Internet Mob Mentality: A Response to Ronson and the Dangers of Social Media

“The World’s Biggest Small Town” is how Megan McArdle describes the internet ecosystem we live in today. I wanted to write about Internet Mob Mentality and the dangers of social media after watching Jon Ronson’s Ted Talk, “When online shaming goes too far” video for class. The hostility exhibited towards Justine Sacco, whether deserved or not, was shocking and I really wanted to explore other cases and perhaps nail down more concretely the major pitfalls of social media, even those with really low probabilities.


Justine Sacco tweeted something that most probably would consider to be controversial, but nobody concretely can say for sure what her intention was. She might be completely insensitive and be exhibiting the epitome of white privilege as she tweets about her inability to get AIDS, or she might be trying to call attention to the inequality of the world and the unfairness of our privilege to live in such a “bubble”. While I personally think that she falls in the former category, nobody can be so sure that they demonstrate some of the behaviors which followed this tweet. Listening to Ronson’s video and the storm of tweets which followed created such a pit in my stomach it was frightening. Why were millions of people eagerly awaiting the termination process and expulsion of Justine Sacco like blood-thirsting werewolves. People were watching twitter feeds as tweets got more violent and threatening by the minute.


Particularly I wanted to call attention to Ronson’s specific examples because I think they are a scary reality which I’ve even been witness to as I’ve scrolled through social media. Ronson says that when he asked the Gawker journalist about the matter he said “it felt delicious”. Delicious is exactly the kind of word which frightens me because it only evokes more feelings of the absolute devouring upon Justine which was about to occur and yet this journalist was salivating in anticipation. When people start to tap into their Hobbesian state of nature, what comes next is never pretty. When looking at this situation, the intentions of the journalist are clear and unwavering and yet he was perfectly okay with what he had done. His nonchalant comment to Ronson, “But I’m sure she’s fine” was not the right reaction as he gleefully tore down someone’s reputation in a matter of seconds as he simply retweeted it.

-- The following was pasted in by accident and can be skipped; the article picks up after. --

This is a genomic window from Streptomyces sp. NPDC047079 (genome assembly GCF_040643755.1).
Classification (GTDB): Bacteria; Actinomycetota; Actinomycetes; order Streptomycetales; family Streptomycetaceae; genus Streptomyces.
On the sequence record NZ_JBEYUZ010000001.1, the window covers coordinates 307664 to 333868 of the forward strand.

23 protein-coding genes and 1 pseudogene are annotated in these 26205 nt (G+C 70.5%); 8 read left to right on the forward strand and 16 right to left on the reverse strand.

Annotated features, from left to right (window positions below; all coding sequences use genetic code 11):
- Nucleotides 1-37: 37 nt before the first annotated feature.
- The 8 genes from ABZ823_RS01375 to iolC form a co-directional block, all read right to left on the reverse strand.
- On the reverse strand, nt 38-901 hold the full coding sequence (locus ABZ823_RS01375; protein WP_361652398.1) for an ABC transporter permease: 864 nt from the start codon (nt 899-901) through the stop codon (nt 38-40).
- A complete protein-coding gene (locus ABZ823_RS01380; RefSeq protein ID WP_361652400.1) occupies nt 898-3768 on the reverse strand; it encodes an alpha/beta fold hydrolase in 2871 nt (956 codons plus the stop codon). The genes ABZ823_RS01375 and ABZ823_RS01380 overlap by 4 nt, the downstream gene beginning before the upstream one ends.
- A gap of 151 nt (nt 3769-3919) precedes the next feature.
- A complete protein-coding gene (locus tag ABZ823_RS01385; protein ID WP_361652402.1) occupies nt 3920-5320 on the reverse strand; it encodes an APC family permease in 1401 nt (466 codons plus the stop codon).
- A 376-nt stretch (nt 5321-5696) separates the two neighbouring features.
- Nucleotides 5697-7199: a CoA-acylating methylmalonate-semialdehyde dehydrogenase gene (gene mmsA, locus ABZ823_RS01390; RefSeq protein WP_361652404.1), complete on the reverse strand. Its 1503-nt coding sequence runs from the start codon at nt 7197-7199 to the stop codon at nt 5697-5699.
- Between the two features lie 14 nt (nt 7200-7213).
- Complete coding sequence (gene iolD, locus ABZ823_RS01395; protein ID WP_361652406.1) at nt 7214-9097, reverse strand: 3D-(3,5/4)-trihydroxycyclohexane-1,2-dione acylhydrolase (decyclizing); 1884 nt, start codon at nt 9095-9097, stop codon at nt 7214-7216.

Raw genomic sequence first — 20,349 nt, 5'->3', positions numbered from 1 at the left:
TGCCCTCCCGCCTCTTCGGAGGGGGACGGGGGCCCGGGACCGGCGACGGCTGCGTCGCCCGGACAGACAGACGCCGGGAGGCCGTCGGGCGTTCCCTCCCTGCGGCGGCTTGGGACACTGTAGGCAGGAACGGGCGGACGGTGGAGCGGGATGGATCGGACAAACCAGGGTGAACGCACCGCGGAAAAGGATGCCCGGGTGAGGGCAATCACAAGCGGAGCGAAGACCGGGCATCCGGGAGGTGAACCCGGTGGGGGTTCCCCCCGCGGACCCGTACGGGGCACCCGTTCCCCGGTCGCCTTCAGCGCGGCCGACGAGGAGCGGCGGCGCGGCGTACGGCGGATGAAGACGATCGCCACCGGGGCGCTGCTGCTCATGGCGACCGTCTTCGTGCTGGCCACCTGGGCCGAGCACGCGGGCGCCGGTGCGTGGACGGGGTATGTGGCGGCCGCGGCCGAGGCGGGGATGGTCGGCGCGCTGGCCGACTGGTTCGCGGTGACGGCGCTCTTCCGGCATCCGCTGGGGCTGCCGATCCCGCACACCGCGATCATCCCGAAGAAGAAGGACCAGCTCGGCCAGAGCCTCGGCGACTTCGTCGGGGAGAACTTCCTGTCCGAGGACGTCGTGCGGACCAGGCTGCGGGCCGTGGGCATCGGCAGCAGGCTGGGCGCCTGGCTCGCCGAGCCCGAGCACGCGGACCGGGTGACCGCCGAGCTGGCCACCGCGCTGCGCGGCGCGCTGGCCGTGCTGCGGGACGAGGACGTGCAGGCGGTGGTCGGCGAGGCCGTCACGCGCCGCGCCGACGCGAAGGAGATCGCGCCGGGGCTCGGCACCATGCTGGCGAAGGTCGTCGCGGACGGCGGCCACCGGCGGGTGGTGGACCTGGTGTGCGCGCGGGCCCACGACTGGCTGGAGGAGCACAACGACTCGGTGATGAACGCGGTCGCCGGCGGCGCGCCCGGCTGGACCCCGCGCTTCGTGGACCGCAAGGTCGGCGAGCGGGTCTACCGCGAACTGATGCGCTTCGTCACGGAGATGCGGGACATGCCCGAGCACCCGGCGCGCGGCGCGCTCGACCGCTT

Things get hostile on the internet and it isn’t pretty. Any kind of situation that brews conflict like this should be avoided and feared and yet, most of the time people are okay with it. The internet serves as a wild west of sorts with no accountability and social coercion becomes the form of policing, not an authoritative body. Ronson points out in his video that the entire situation lacks justice “Justine was asleep on a plane and unable to explain herself, and her inability was a huge part of the hilarity”.

People were hostile and tweeted at Justine:

“Somebody HIV-positive should rape this bitch and then we’ll find out if her skin color protects her from aids”

“@JustineSacco I hope you get fired! You demented bitch…Just let the world know you’re planning to ride bare back while in Africa #tcit”

When the New Statesman writer Helen Lewis came to Justine’s defense, questioning if perhaps there was another side to this situation, she was torn apart by the mobs saying, “Well, you’re just a privileged bitch too”. It is this kind of one sided, thick-skulled mentality which fuels the fire of the “Internet Lynch Mob”. I believe that although Justine’s tweet could very well be an ill-natured joke, the policing of such situations turned violent and threatening, a way absolutely nobody should act in a situation as questionable as this one. When people band together and find that it’s okay to act this way on the internet, jumping quickly to conclusions and expressing hostile remarks, I believe we become closer to what Hobbes referred to as our “state of nature”. Each time we do this, we let these feelings and words become more “normal” and although words are only words on the internet, this way of thinking ends up bleeding into our central psyche and drives the way we act in other situations.